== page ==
Now I'm Too Scared....

Decorating By IDoCakesinTX Updated 30 Jun 2009 , 8:41pm by Larkin121

IDoCakesinTX Posted 25 Jun 2009 , 4:06pm
post #1 of 71

I've been studying, practicing, researching supplies, saving $$$$, etc.

I'll be doing it from home....here and there....for a little bit of spending $$$...maybe $100/month profit. Told friends and family...set my prices...

BUT...after reading all the illegally baking from home stuff, I'm too darn scared. I'm a good Christian girl who likes to play by the rules.......I hate that I *know* it's illegal icon_sad.gif

The thing is...I don't want to rent a kitchen space or have a storefront....I'm a SAHM w/ 2 young kids and at least 2-3 more in the future......I WANT to be at home....and if I'm working on a cake at 2am , I don't want to have to get in my car to drive home....or if I need to nurse the baby, I can take a break, nurse, and back to caking (after much hand washing of courseicon_wink.gif

Now what? I can't afford to do it 'b/c I love it'....and to be honest....I don't want to just charge cost and 'practice'.....DH and I could use a little bit of extra income....

O.K....that was my sob story. Anyone else in the same boat?

70 replies
pattigunter Posted 25 Jun 2009 , 4:26pm
post #2 of 71

I feel your pain. Right now I'll bake a wedding cake and give it away because I cant sell it. Its the only way I get any practice! I dont do that often, maybe once a year but still.... I retire from LSU in three years and then I'll have to make the decision of whether or not I want to go thru the hassle of starting a business - or just continue to bake for my kids and grandkids and their friends. Its a tough decision because now I can do what I want and pick my cakes. If I go into business and have to buy insurance and pay taxes, etc. on the income I'm going to have to work a lot harder to make it pay. Not sure if I want to commit to that or not.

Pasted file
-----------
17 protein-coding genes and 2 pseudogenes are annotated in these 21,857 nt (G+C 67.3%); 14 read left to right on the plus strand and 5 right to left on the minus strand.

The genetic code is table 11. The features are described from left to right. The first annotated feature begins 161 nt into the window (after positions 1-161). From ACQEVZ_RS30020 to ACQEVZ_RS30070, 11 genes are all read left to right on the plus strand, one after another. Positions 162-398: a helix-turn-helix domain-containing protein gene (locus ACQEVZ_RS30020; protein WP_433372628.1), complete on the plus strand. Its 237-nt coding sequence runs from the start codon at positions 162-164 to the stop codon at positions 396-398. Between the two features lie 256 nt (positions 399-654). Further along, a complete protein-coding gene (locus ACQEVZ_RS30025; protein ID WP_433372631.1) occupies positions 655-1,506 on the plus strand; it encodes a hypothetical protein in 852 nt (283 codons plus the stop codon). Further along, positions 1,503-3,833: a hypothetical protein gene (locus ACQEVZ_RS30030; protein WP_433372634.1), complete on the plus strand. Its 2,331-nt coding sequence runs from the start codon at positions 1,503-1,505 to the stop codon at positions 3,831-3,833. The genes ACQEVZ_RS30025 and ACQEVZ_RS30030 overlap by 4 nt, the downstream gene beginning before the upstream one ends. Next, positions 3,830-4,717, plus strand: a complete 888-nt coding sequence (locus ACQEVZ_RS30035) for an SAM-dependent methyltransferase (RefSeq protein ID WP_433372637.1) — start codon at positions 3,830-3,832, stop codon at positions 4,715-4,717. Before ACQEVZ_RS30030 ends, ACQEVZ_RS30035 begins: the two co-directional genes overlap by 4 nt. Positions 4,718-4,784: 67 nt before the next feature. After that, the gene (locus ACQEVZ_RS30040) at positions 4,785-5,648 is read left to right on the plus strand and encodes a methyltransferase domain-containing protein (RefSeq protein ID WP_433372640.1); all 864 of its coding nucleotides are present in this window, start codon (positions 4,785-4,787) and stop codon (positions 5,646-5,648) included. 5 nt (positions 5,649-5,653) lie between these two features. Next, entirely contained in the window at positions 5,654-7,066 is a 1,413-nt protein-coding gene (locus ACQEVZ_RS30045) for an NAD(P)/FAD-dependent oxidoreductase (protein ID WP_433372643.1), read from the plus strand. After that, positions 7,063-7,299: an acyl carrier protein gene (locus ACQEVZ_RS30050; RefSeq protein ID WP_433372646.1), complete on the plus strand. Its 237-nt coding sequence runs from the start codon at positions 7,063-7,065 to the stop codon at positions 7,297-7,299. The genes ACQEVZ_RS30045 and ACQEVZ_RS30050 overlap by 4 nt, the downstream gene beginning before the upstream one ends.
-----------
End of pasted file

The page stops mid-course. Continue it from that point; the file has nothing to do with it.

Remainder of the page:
Right now I take every class I run across thats even remotely close to me and bake extreme cakes for the grandkids birthdays. Its an expensive hobby!

Motta Posted 25 Jun 2009 , 4:55pm
post #3 of 71

Yup. Right there with you. I don't want to schelp equipment to and from a rented kitchen. I want to be home and work. I have a 3 year old and a 10 month old. We won't have any more kids but I won't be able to devote much time to this hobby/business until they are both in school. I can't find any time to do the cakes until they are both asleep around 8pm most days.

I'm Christian too and want to be legal. A person I know just does it for family and friends and if they often pay more than she asks. No real answer for you here.....just totally understand your dilemma.

CookieMakinMomma Posted 25 Jun 2009 , 4:59pm
post #4 of 71

I'm not in exactly the same boat but I'm in a similar one. I want to bake for all the same reasons as you, I have a little boy that I desperately want to spend every minute with and baking from home is my only option. (good for you for wanting a big family, btw! we want the same!) I live in Ohio where you can legally sell from out of your home but you have to be licensed to sell out of state. My husband works in PA and there is a lot more people over there willing to spend on luxuries than there are around our home. I probably could sell to them without being licensed and get away with it, but that's a pretty lousy way to run a business. I too hate just knowing that I would be doing it illegally. I'd love to do well enough that it at least pull in as much as a part time job so I definitely view it as a business and not a hobby. Unfortunately I can't get licensed in our current apartment but to move we need to increase our income... which means me getting a job... but I can't get the job I want/need until we move... It's all rather depressing.

I wish I could offer help but all I can offer is the sympathy of a fellow SAHM who is trying to reconcile being a mommy and helping the family. Good luck to you and I hope you are able to figure something out!

Mike1394 Posted 25 Jun 2009 , 5:38pm
post #5 of 71

Sorry but this might be construed as harsh, certainly not meant to be. Why do you think you should be able to open a business because you want to? I never understood the reasoning of "well I want to, so why can't I"

Mike

summernoelle Posted 25 Jun 2009 , 5:49pm
post #6 of 71

Well, I hate to say this, but you should be scared to do this from home. I certainly would not advertise it here, because there are a lot of people who read CC who will turn you in in a second. Also, the bigger, well known bakeries are coming after people like you and will turn you in as well.

You need to be very, very careful right now, especially with the failurer of HB3282.

cakeinthebox4U Posted 25 Jun 2009 , 5:53pm
post #7 of 71